- Film your own version of a children’s programme for how to make these. You will need to write a script with directions. How are you going to encourage your audience to give your ideas a go? Do you need to warn them of the potential for making a mess, and how to avoid this? Don’t be afraid to be very enthusiastic in talking about your favourite concoctions!
- Create your own artwork with the results of your experiments in colour creation.
- More instructions here
Newscaster ‘on the box’
- Find a large cardboard box and take some time to make into a ‘TV’ (if no cardboard box is available, try using sheets draped around a dining chair as a ‘frame’)
- Write a script for news of the day around the house. Try to keep this light-hearted, e.g. in Breaking News someone picked up the wet towel from the bathroom floor today, etc
- How about expanding your role as a TV network controller. Create a dream TV schedule, with timings and brief ‘blurbs’
- Turn your home-made TV into a puppet theatre/stage using own dolls, teddies, animals etc.
Each week we will celebrate and support the power of the spoken word through carefully chosen prompts to support children’s language development through discussion – offering opportunities for listening, contemplation, turn-taking, forming thoughts and putting these into words, or simply having fun with language.
Amazing times…amazing people
These truly are amazing times and there are plenty of amazing people. Why not try a different talking prompt for each day of the week:
- If you could have any superpower, what would it be and why?
- Who should be given a prize and why?
- What is the world’s best invention? What might have happened without it?
- If any object could be made shrinkable so it could fit in your pocket, what would it be and why?
- If you could persuade anyone to take you anywhere, who would they be and where would you go? Why?
To support further discussion, you may wish to explore and talk about some books that provide links to themes that are likely to emerge. The following list :
- ‘Ada Twist, Scientist’ by Andrea Beaty (if you haven’t already, you may wish to read this earlier blog in the series that offers further ideas for this invigorating book)
- ‘Rosie Revere, Engineer’ by Andrea Beaty
- ‘Supertato’ by Sue Hendra
- ‘When I Grow Up’ by Jon Hales
- ‘Insect Superpowers: 18 Real Bugs that Smash, Zap, Hypnotize, Sting, and Devour!’ by Kate Messner
This week’s suggestions to power up our ways with words.
Can you find your way from ‘mess’ to ‘pack’ by changing just one letter at a time, using the clues given? The first one has been done for you.
How many words can you make from the letters given in the grid below? You can only use each letter once in each new word.
Can you find a secret 9-letter word? There is more than one!
Answer to 9-letter word:
Each week, we recommend our favourite books, podcasts and blogs for continuous professional development. Most of our recommendations focus on developing subject knowledge for English but we will recommend material that relates to teaching and learning on a wider basis as and when we are awe-struck by the pearls of wisdom on offer.
This week’s recommended blogs/podcast
Follow the link to access literacy podcasts from ground-breaking researchers from around the world on hot topics such as decoding, vocabulary, fluency and prosody…amongst many others. Strangely accessible despite the depth of subject matter, there is a wealth of material to sit back and listen to. This podcast offers a level of insight into specific aspects of English that makes it an essential site to subscribe to or bookmark.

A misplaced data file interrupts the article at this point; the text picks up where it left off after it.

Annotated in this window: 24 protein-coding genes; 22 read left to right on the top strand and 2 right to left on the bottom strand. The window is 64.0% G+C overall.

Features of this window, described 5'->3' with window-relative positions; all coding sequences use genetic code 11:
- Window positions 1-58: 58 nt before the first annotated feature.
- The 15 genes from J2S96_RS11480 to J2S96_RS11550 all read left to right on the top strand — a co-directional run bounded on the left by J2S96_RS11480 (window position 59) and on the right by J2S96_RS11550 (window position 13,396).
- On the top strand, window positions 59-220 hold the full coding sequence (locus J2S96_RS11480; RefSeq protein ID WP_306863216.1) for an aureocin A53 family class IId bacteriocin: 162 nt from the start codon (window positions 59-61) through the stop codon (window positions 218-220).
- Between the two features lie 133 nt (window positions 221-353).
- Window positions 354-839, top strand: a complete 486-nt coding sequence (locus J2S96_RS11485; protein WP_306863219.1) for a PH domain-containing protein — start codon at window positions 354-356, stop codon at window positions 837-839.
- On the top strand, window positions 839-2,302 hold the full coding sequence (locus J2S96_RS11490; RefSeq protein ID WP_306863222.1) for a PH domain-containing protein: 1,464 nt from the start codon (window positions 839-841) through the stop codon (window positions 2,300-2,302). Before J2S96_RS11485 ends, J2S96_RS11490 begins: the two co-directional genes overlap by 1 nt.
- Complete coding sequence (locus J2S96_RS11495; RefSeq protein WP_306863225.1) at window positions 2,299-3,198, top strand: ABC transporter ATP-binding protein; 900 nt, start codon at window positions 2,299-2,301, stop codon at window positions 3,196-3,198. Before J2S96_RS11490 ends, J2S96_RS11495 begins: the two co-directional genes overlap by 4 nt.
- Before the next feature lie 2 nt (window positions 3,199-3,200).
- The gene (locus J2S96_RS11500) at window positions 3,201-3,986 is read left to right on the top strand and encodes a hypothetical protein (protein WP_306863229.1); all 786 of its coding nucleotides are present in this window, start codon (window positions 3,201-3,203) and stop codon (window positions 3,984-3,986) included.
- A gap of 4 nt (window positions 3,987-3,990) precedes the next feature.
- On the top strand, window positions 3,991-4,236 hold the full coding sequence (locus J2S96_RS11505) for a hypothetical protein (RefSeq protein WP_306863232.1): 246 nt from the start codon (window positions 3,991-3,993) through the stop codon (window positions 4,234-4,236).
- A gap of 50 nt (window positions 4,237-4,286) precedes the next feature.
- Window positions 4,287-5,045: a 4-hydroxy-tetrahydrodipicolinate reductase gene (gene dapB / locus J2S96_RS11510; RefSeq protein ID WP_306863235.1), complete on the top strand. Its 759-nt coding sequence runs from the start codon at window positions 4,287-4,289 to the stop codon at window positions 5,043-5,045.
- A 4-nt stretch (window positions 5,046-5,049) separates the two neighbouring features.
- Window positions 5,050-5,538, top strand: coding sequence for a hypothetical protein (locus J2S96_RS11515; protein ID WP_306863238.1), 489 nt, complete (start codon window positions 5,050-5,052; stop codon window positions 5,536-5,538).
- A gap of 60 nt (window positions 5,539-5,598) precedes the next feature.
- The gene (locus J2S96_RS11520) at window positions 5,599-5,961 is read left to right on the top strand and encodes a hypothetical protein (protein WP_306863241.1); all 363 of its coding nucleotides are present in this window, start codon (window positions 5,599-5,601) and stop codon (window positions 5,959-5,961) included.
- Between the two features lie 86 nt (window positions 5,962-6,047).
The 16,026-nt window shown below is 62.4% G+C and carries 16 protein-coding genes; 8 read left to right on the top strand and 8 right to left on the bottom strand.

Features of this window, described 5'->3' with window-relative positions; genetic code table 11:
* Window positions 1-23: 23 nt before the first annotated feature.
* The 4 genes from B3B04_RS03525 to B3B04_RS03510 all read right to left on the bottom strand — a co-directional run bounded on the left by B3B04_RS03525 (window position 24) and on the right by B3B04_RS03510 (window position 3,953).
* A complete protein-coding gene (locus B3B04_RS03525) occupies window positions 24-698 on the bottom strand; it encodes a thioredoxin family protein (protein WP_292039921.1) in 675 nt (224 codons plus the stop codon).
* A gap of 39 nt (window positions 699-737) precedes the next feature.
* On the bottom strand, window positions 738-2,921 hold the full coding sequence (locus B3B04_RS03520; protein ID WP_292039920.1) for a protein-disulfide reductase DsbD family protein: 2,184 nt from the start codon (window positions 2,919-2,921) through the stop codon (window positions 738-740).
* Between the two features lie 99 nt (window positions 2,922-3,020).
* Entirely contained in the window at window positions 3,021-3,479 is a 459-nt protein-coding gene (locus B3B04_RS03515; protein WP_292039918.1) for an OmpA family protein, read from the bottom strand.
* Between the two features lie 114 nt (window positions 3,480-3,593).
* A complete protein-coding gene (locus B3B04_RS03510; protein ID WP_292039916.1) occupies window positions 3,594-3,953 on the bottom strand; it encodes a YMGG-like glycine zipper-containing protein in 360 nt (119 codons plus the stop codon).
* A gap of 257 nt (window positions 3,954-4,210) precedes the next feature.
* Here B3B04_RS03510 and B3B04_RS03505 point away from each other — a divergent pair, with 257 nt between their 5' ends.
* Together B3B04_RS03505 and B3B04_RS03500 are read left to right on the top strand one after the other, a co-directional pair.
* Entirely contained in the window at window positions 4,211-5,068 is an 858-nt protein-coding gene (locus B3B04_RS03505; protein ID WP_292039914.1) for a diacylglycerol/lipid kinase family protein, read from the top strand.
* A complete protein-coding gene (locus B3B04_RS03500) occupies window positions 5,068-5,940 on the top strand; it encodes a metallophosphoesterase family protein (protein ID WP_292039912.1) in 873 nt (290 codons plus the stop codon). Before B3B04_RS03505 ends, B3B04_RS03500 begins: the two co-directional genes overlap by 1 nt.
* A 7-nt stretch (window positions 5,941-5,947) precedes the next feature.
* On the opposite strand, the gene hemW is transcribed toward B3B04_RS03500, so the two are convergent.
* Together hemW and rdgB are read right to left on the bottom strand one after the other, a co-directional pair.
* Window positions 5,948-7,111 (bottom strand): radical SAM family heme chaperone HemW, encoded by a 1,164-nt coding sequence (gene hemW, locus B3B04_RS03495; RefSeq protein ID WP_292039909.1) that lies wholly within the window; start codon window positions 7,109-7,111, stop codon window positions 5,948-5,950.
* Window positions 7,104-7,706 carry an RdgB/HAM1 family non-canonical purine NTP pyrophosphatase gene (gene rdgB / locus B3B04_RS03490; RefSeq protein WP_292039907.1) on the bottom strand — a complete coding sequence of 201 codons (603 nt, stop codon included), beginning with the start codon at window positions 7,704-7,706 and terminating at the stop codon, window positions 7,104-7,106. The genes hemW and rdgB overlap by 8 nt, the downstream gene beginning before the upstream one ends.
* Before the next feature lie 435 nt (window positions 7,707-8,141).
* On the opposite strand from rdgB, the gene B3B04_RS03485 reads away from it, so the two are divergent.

This link will take you to a fabulous treasure trove of resources, ideas and even micro CPD film clips on Early Years oracy development. Try out the ‘Bumps to Bairns’ (EY) section, ‘Equality & Diversity picture books’ teaching ideas, early reading and phonics section and fluency resources…to name but a few. There is so much here to help our youngest learners make a flying start to their literacy journey. Very highly recommended.
Science and reading
We are going back in time a little to April (remember April?) in order to share this brief article that you may well have missed. Looking at the appeal of causality in children’s books,Little scientists: Children prefer storybooks that explain why and how things happen (Frontiers, 15.04.20) shares some tentative findings relating to the role that children’s interests in causality might have in reading choices:
“Children have a never-ending curiosity about the world around them and frequently question how and why it works the way it does. Researchers have previously demonstrated that children are interested in causal information, but had not yet linked this to a real-world activity, such as reading. A new study finds that children prefer causally-rich storybooks, suggesting that such content may be more engaging and could help to increase children's interest in reading.”
We might have placed this entry in amongst our recommended CPD selections, but we felt that this was more of a timely recommendation. A crash course on trauma-informed teaching, with Angela Watson offers quick-to-access guidance on this most sensitive and important topic. Here you will hear more along the following lines:
“Trauma-informed teaching is not a curriculum, set of prescribed strategies, or something you need to “add to your plate.” It’s more like a lens through which you choose to view your students which will help you build better relationships, prevent conflict, and teach them effectively.”
Drawing things to a close…
Our final share of this week’s edition is the Book Trust’s hometime page a site offering even more wonderful book-based activities to carry out at home (or perhaps during wet play as seems to be on the cards). What drew (pardon the pun) our attention here? A firm favourite illustrator, Emily Gravett, sharing some of those winning illustrative skills and enabling us all to make a decent stab at drawing wolves. If you haven’t had the pleasure of reading some of Emily’s very fine books, watch the video, be persuaded, and then perhaps seek out the various pleasures of Tidy, Monkey and Me, or the classics Meerkat Mai, and The Rabbit Problem. There is plenty more to explore within the Book Trust site. Once you have mastered Gravett’s wolves, perhaps you might turn your hand to Ed Vere’s Grumpy Frog.
That’s all for this week. Welcome to June and the joys of summer book-sharing.
Thank you for reading. Keep safe; stay well read.